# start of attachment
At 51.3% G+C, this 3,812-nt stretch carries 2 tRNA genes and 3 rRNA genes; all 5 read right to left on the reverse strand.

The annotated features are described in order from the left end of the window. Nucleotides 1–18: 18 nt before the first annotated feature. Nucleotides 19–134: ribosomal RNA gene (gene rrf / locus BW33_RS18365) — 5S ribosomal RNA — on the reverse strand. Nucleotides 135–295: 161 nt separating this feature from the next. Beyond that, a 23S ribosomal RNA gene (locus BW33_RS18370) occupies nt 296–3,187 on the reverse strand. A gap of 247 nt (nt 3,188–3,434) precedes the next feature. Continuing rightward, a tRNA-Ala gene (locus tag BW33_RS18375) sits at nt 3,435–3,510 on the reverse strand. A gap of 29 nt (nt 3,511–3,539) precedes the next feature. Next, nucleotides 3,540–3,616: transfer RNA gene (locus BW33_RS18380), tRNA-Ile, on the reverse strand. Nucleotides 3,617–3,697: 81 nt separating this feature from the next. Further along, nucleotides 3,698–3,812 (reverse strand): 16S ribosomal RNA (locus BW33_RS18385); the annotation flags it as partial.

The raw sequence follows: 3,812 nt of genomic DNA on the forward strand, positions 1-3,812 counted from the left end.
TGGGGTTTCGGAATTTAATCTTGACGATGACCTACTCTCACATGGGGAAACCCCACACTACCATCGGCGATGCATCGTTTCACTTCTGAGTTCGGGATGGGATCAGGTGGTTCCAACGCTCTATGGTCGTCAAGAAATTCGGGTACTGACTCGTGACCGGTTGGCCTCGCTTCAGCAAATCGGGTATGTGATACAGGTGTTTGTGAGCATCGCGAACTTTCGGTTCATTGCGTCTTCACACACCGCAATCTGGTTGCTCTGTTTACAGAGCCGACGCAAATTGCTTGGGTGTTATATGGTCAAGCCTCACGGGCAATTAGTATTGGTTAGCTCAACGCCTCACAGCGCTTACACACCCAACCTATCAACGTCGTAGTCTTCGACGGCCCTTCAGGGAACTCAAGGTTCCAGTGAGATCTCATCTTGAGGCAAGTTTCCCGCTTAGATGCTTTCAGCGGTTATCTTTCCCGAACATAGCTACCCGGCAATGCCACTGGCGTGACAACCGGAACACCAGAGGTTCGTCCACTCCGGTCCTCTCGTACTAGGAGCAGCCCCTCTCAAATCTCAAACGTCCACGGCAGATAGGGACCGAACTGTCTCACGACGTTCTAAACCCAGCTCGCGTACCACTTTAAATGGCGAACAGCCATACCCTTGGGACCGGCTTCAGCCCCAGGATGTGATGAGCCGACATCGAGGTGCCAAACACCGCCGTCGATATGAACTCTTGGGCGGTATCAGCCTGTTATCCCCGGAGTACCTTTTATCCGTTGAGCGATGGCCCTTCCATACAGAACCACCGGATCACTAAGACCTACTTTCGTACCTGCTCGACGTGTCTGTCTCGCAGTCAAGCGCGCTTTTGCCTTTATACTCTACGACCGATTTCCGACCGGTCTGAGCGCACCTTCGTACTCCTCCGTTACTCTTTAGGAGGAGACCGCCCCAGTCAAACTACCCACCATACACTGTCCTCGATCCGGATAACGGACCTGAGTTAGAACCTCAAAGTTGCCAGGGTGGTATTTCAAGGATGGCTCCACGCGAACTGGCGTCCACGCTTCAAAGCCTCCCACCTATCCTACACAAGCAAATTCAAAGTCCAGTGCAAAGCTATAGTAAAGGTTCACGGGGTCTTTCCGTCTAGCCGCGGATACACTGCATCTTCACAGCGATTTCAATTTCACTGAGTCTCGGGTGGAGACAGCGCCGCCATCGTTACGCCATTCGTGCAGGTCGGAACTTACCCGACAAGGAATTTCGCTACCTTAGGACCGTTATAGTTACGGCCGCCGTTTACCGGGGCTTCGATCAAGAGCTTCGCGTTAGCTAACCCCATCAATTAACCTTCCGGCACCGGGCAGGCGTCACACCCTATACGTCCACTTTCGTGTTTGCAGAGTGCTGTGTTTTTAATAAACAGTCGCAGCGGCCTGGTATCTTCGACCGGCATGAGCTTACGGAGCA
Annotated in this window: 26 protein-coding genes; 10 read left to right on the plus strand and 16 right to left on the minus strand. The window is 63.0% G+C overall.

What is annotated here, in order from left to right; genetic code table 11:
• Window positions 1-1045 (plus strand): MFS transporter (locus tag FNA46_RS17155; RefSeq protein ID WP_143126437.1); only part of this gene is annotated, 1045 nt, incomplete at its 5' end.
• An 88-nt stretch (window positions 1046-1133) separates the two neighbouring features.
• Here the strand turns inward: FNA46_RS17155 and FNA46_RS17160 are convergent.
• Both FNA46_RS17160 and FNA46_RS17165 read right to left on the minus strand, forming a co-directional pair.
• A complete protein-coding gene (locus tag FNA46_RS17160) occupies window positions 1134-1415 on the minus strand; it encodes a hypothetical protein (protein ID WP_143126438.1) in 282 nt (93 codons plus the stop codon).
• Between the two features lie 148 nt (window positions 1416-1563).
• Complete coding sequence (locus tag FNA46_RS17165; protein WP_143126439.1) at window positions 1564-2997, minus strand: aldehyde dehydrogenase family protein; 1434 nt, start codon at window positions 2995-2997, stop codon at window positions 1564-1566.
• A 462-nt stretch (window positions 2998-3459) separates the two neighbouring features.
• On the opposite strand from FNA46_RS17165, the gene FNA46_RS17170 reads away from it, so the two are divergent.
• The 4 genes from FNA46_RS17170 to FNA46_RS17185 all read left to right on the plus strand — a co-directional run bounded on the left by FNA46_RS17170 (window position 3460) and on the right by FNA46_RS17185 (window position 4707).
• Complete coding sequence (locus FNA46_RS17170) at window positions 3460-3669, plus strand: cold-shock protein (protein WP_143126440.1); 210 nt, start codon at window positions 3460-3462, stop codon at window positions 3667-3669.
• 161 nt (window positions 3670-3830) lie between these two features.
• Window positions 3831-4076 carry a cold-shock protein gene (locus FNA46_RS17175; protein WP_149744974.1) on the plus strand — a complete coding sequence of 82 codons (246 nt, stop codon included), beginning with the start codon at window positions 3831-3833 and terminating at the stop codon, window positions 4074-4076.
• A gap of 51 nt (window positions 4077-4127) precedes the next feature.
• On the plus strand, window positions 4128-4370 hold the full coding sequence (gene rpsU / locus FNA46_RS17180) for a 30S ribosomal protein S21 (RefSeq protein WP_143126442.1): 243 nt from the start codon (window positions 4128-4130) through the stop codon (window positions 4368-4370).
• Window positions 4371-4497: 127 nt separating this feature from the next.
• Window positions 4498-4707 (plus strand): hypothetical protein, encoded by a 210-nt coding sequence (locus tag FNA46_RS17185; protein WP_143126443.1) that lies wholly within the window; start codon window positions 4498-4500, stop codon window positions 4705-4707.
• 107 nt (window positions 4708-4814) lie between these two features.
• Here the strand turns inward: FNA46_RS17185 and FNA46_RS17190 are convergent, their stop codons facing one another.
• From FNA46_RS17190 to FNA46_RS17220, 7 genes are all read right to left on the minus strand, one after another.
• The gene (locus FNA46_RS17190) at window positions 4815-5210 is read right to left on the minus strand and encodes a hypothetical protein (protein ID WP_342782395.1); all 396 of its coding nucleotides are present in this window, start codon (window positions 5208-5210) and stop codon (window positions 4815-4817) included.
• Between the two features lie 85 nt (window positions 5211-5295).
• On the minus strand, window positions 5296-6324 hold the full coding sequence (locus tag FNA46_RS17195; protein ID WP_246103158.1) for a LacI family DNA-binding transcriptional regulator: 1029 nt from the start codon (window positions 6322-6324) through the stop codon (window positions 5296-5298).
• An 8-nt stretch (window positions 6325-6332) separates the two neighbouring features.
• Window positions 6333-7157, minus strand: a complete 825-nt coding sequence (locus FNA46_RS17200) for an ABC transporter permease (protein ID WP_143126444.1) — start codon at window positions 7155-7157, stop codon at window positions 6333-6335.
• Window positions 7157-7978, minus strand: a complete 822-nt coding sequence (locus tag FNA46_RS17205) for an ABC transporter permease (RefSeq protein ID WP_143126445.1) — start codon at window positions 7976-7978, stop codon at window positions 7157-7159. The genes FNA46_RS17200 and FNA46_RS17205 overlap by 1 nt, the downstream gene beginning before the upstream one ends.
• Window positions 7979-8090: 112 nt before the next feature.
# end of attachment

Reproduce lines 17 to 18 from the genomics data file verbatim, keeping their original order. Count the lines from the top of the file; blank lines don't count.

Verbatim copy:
• Complete coding sequence (locus FNA46_RS17170) at window positions 3460-3669, plus strand: cold-shock protein (protein WP_143126440.1); 210 nt, start codon at window positions 3460-3462, stop codon at window positions 3667-3669.
• 161 nt (window positions 3670-3830) lie between these two features.